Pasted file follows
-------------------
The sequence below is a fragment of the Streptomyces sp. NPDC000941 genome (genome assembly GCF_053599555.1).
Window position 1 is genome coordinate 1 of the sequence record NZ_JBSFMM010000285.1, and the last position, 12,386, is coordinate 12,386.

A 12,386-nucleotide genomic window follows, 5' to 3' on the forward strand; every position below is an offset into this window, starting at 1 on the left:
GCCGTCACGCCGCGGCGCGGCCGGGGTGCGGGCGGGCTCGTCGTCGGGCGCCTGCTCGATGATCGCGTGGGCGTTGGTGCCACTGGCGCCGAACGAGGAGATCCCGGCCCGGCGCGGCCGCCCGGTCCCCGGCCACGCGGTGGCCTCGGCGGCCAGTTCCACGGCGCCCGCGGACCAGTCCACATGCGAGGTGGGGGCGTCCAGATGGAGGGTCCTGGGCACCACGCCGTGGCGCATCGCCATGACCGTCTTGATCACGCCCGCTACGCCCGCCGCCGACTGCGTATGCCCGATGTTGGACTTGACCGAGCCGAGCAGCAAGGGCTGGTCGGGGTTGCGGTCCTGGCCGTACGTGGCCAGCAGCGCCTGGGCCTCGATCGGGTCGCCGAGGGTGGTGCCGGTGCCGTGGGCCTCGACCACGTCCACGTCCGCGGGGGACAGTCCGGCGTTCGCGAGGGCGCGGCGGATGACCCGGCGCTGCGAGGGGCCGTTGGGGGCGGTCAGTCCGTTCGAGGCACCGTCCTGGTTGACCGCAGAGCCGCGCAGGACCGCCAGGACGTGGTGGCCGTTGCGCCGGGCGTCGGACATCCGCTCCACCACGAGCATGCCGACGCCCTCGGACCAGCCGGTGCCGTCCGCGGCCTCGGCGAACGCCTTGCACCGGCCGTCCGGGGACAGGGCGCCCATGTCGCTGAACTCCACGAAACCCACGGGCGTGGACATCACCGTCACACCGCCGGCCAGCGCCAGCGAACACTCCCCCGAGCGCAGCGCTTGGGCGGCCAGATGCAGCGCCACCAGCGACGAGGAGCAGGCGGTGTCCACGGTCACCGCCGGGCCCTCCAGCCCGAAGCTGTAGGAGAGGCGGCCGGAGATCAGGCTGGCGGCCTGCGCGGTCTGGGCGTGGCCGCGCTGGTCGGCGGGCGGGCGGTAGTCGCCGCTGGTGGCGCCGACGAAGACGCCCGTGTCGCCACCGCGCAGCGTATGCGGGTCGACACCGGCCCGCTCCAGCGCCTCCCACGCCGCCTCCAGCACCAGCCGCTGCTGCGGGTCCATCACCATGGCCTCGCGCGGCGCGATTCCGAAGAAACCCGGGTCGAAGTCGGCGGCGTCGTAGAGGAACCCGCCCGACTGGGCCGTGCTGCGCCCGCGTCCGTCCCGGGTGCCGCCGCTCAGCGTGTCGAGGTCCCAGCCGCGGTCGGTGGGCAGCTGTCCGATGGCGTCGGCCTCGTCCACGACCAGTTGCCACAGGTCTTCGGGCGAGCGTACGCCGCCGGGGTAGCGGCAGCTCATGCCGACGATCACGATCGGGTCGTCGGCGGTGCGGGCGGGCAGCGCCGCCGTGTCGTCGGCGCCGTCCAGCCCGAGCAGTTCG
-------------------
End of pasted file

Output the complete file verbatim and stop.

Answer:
The sequence below is a fragment of the Streptomyces sp. NPDC000941 genome (genome assembly GCF_053599555.1).
Window position 1 is genome coordinate 1 of the sequence record NZ_JBSFMM010000285.1, and the last position, 12,386, is coordinate 12,386.

A 12,386-nucleotide genomic window follows, 5' to 3' on the forward strand; every position below is an offset into this window, starting at 1 on the left:
GCCGTCACGCCGCGGCGCGGCCGGGGTGCGGGCGGGCTCGTCGTCGGGCGCCTGCTCGATGATCGCGTGGGCGTTGGTGCCACTGGCGCCGAACGAGGAGATCCCGGCCCGGCGCGGCCGCCCGGTCCCCGGCCACGCGGTGGCCTCGGCGGCCAGTTCCACGGCGCCCGCGGACCAGTCCACATGCGAGGTGGGGGCGTCCAGATGGAGGGTCCTGGGCACCACGCCGTGGCGCATCGCCATGACCGTCTTGATCACGCCCGCTACGCCCGCCGCCGACTGCGTATGCCCGATGTTGGACTTGACCGAGCCGAGCAGCAAGGGCTGGTCGGGGTTGCGGTCCTGGCCGTACGTGGCCAGCAGCGCCTGGGCCTCGATCGGGTCGCCGAGGGTGGTGCCGGTGCCGTGGGCCTCGACCACGTCCACGTCCGCGGGGGACAGTCCGGCGTTCGCGAGGGCGCGGCGGATGACCCGGCGCTGCGAGGGGCCGTTGGGGGCGGTCAGTCCGTTCGAGGCACCGTCCTGGTTGACCGCAGAGCCGCGCAGGACCGCCAGGACGTGGTGGCCGTTGCGCCGGGCGTCGGACATCCGCTCCACCACGAGCATGCCGACGCCCTCGGACCAGCCGGTGCCGTCCGCGGCCTCGGCGAACGCCTTGCACCGGCCGTCCGGGGACAGGGCGCCCATGTCGCTGAACTCCACGAAACCCACGGGCGTGGACATCACCGTCACACCGCCGGCCAGCGCCAGCGAACACTCCCCCGAGCGCAGCGCTTGGGCGGCCAGATGCAGCGCCACCAGCGACGAGGAGCAGGCGGTGTCCACGGTCACCGCCGGGCCCTCCAGCCCGAAGCTGTAGGAGAGGCGGCCGGAGATCAGGCTGGCGGCCTGCGCGGTCTGGGCGTGGCCGCGCTGGTCGGCGGGCGGGCGGTAGTCGCCGCTGGTGGCGCCGACGAAGACGCCCGTGTCGCCACCGCGCAGCGTATGCGGGTCGACACCGGCCCGCTCCAGCGCCTCCCACGCCGCCTCCAGCACCAGCCGCTGCTGCGGGTCCATCACCATGGCCTCGCGCGGCGCGATTCCGAAGAAACCCGGGTCGAAGTCGGCGGCGTCGTAGAGGAACCCGCCCGACTGGGCCGTGCTGCGCCCGCGTCCGTCCCGGGTGCCGCCGCTCAGCGTGTCGAGGTCCCAGCCGCGGTCGGTGGGCAGCTGTCCGATGGCGTCGGCCTCGTCCACGACCAGTTGCCACAGGTCTTCGGGCGAGCGTACGCCGCCGGGGTAGCGGCAGCTCATGCCGACGATCACGATCGGGTCGTCGGCGGTGCGGGCGGGCAGCGCCGCCGTGTCGTCGGCGCCGTCCAGCCCGAGCAGTTCG